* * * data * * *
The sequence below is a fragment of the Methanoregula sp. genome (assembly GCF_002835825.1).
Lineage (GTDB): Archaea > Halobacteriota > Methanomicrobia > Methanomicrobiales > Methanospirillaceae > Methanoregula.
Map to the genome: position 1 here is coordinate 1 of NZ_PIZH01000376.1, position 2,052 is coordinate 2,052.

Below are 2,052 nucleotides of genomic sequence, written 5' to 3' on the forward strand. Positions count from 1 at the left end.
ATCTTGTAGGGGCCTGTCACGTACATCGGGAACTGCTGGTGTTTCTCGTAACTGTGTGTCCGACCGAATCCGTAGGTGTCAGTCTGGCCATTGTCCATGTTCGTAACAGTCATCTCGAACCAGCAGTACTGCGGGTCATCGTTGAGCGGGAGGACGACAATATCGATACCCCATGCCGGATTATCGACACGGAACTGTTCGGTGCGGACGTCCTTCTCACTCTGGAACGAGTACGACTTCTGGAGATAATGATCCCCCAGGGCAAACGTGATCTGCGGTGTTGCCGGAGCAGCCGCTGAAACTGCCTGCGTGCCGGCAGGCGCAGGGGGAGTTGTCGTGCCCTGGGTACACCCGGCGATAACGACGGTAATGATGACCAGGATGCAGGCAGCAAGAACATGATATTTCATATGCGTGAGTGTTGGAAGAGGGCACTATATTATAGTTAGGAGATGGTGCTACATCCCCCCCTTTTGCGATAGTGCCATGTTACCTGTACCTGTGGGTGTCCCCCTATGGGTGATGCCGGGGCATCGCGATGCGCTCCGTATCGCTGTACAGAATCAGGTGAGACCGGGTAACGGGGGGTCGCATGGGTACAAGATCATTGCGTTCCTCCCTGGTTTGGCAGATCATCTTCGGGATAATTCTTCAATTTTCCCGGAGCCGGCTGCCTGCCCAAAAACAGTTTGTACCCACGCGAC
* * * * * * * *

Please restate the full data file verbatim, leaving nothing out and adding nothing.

The sequence below is a fragment of the Methanoregula sp. genome (assembly GCF_002835825.1).
Lineage (GTDB): Archaea > Halobacteriota > Methanomicrobia > Methanomicrobiales > Methanospirillaceae > Methanoregula.
Map to the genome: position 1 here is coordinate 1 of NZ_PIZH01000376.1, position 2,052 is coordinate 2,052.

Below are 2,052 nucleotides of genomic sequence, written 5' to 3' on the forward strand. Positions count from 1 at the left end.
ATCTTGTAGGGGCCTGTCACGTACATCGGGAACTGCTGGTGTTTCTCGTAACTGTGTGTCCGACCGAATCCGTAGGTGTCAGTCTGGCCATTGTCCATGTTCGTAACAGTCATCTCGAACCAGCAGTACTGCGGGTCATCGTTGAGCGGGAGGACGACAATATCGATACCCCATGCCGGATTATCGACACGGAACTGTTCGGTGCGGACGTCCTTCTCACTCTGGAACGAGTACGACTTCTGGAGATAATGATCCCCCAGGGCAAACGTGATCTGCGGTGTTGCCGGAGCAGCCGCTGAAACTGCCTGCGTGCCGGCAGGCGCAGGGGGAGTTGTCGTGCCCTGGGTACACCCGGCGATAACGACGGTAATGATGACCAGGATGCAGGCAGCAAGAACATGATATTTCATATGCGTGAGTGTTGGAAGAGGGCACTATATTATAGTTAGGAGATGGTGCTACATCCCCCCCTTTTGCGATAGTGCCATGTTACCTGTACCTGTGGGTGTCCCCCTATGGGTGATGCCGGGGCATCGCGATGCGCTCCGTATCGCTGTACAGAATCAGGTGAGACCGGGTAACGGGGGGTCGCATGGGTACAAGATCATTGCGTTCCTCCCTGGTTTGGCAGATCATCTTCGGGATAATTCTTCAATTTTCCCGGAGCCGGCTGCCTGCCCAAAAACAGTTTGTACCCACGCGAC